$100,000 mistake young people are making
YOUNG people are making a huge mistake when it comes to securing their future - and no, it isn't eating an excess of smashed avocado.
Sorting a super fund might not seem like an important thing to organise when you're backpacking across Europe or graduating from uni but putting it off can leave you thousands of dollars out of pocket.
Dominic Aarsen, 24, an entrepreneur and founder of Make The Most of Your Money, developed an online program to specifically help young people understand and save money.
A huge part of that, he says, is sorting your super fund as soon as you start working.
"Just by looking at your super fund in your 20s rather than your 40s or 50s can mean a difference of around $87,000. You could easily be looking at a $100,000 difference in your super fund account depending on how and when you sort it," Mr Aarsen told news.com.au.
Australia is moving towards a self-funded retiree system meaning sorting super is more important than ever.
"Super is definitely an important part of anyone's future and if people take care of it now they know they'll be sorted by the time they can access it, when they're 55 say," he said.
Mr Aarsen, who previously worked as a financial adviser at Woodbury Financial Services for "ultra" affluent clients worth more than $30 million, said he had a number of young clients come in with much less super than he expected.
"I've had a lot of younger people come see me and I expect them to have a lot more super but then we've figured out that say that cafe they worked at for years weren't paying super. That oversight might've cost them $5000 or something but in 40 years that could easily be worth $60,000 to $80,000," he said.
And research from comparison site finder.com.au confirms exactly what Mr Aarsen is saying.
As of January, only 42 per cent of Australians knew their exact superannuation balance and 11 per cent of surveyed Aussies didn't know their balance because they didn't know how to check.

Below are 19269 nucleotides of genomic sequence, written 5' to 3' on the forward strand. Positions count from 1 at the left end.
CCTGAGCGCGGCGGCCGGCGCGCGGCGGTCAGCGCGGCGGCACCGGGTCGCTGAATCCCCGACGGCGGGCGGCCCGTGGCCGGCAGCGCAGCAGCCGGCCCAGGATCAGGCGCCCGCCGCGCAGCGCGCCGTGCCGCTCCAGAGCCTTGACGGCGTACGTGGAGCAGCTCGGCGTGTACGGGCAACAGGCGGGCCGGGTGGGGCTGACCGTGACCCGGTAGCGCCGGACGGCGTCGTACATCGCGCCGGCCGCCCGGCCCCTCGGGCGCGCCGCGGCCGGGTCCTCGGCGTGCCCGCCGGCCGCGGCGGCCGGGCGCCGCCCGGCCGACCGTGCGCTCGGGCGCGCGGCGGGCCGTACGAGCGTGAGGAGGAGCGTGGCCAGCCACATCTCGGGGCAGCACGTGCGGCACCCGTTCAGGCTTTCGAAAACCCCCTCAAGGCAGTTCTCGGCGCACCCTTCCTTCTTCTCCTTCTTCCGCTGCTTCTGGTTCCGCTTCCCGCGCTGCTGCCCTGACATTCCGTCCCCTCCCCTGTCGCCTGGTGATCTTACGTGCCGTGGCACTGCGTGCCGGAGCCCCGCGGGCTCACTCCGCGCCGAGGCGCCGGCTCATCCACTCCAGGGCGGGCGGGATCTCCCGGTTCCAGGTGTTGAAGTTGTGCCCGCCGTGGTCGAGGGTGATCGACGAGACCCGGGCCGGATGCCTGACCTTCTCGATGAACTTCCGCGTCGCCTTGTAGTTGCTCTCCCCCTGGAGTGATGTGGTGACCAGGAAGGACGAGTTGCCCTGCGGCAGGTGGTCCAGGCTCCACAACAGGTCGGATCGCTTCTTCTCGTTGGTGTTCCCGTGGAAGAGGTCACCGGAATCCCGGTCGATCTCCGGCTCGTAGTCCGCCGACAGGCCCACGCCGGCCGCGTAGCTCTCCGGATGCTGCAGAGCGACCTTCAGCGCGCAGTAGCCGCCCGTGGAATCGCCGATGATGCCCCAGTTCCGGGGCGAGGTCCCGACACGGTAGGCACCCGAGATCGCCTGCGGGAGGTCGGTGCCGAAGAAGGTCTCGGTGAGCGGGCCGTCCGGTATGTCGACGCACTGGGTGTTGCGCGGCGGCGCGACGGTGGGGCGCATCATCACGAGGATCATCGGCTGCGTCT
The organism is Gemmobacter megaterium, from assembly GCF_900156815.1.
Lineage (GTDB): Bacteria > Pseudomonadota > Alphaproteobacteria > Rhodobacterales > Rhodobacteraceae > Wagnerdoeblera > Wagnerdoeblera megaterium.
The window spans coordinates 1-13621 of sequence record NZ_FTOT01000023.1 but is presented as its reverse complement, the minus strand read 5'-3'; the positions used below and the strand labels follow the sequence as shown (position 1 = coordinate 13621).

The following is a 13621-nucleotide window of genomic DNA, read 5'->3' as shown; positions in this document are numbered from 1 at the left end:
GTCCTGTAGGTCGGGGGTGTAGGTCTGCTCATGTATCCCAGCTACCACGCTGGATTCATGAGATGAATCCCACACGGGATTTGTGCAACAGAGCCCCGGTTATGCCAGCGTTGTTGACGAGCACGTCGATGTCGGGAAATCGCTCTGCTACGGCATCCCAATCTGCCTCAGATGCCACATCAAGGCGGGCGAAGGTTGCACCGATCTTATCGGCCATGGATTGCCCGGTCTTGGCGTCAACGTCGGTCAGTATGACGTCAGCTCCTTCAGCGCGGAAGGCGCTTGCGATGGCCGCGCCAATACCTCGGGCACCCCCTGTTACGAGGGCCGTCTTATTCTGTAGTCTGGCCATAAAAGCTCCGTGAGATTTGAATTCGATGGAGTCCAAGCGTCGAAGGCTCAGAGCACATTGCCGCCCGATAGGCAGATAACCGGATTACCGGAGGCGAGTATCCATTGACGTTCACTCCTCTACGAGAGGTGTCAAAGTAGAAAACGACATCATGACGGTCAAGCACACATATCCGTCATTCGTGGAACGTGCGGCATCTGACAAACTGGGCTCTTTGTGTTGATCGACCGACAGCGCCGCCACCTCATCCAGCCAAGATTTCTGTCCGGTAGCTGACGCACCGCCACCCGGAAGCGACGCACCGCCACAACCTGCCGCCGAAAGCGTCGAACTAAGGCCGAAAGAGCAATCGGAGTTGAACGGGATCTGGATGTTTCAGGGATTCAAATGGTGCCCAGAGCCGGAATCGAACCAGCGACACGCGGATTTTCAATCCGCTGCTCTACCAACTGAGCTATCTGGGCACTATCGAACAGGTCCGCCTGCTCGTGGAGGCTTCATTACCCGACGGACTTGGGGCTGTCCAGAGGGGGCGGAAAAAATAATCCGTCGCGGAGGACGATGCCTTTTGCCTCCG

Bessie Hassan, Money Expert at finder.com.au, said that younger people should be paying more attention to their super earnings while they still have time to make significant changes.
"It's easy to forget about super since retirement is a way off for Millennials, but superannuation funds are an important resource during retirement."
"Within Australia, the minimum super contributions your employer makes is 9.5 per cent but this can increase depending on your superfund. If you're earning more than $450 a month, your employer will pay super on top of your wages to a fund," she said.
Mr Aarsen, who runs his financial advising company from Sydney, said young people needed to get serious about their futures and start making changes as soon as possible.
"Time is your biggest asset but also your biggest enemy. Start making changes and thinking where you want to be in five or 10 years' time. Those people who think like that are going to be much further down the track if they sort it all now.
"Most people don't want to work until they're 80 or 70 and you won't have to if you do the small things right, right now," he said.
When it comes to sorting a super fund, Mr Aarsen said there's a few key things young people need to be aware of.